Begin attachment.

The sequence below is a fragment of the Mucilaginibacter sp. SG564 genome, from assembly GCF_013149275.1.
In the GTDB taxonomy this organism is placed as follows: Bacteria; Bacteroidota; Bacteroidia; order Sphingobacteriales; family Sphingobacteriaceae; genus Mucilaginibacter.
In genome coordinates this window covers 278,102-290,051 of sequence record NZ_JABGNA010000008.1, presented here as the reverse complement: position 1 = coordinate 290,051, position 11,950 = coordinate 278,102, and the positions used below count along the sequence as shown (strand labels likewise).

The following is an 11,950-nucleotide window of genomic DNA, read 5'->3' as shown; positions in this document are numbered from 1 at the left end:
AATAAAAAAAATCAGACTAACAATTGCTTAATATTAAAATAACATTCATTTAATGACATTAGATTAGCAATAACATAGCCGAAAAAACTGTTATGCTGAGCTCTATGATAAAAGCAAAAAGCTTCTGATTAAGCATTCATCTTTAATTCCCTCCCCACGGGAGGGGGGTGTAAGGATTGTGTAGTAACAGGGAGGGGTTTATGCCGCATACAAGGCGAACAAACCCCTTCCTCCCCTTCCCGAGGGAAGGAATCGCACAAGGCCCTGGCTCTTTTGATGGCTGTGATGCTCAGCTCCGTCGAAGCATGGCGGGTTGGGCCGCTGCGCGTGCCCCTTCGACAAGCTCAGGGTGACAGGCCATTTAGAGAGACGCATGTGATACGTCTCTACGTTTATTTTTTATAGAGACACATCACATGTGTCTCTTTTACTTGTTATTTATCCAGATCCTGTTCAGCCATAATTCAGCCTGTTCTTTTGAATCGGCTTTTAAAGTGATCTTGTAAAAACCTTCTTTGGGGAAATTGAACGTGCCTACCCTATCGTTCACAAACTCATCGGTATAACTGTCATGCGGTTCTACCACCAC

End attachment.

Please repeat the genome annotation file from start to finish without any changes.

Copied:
The sequence below is a fragment of the Mucilaginibacter sp. SG564 genome, from assembly GCF_013149275.1.
In the GTDB taxonomy this organism is placed as follows: Bacteria; Bacteroidota; Bacteroidia; order Sphingobacteriales; family Sphingobacteriaceae; genus Mucilaginibacter.
In genome coordinates this window covers 278,102-290,051 of sequence record NZ_JABGNA010000008.1, presented here as the reverse complement: position 1 = coordinate 290,051, position 11,950 = coordinate 278,102, and the positions used below count along the sequence as shown (strand labels likewise).

The following is an 11,950-nucleotide window of genomic DNA, read 5'->3' as shown; positions in this document are numbered from 1 at the left end:
AATAAAAAAAATCAGACTAACAATTGCTTAATATTAAAATAACATTCATTTAATGACATTAGATTAGCAATAACATAGCCGAAAAAACTGTTATGCTGAGCTCTATGATAAAAGCAAAAAGCTTCTGATTAAGCATTCATCTTTAATTCCCTCCCCACGGGAGGGGGGTGTAAGGATTGTGTAGTAACAGGGAGGGGTTTATGCCGCATACAAGGCGAACAAACCCCTTCCTCCCCTTCCCGAGGGAAGGAATCGCACAAGGCCCTGGCTCTTTTGATGGCTGTGATGCTCAGCTCCGTCGAAGCATGGCGGGTTGGGCCGCTGCGCGTGCCCCTTCGACAAGCTCAGGGTGACAGGCCATTTAGAGAGACGCATGTGATACGTCTCTACGTTTATTTTTTATAGAGACACATCACATGTGTCTCTTTTACTTGTTATTTATCCAGATCCTGTTCAGCCATAATTCAGCCTGTTCTTTTGAATCGGCTTTTAAAGTGATCTTGTAAAAACCTTCTTTGGGGAAATTGAACGTGCCTACCCTATCGTTCACAAACTCATCGGTATAACTGTCATGCGGTTCTACCACCAC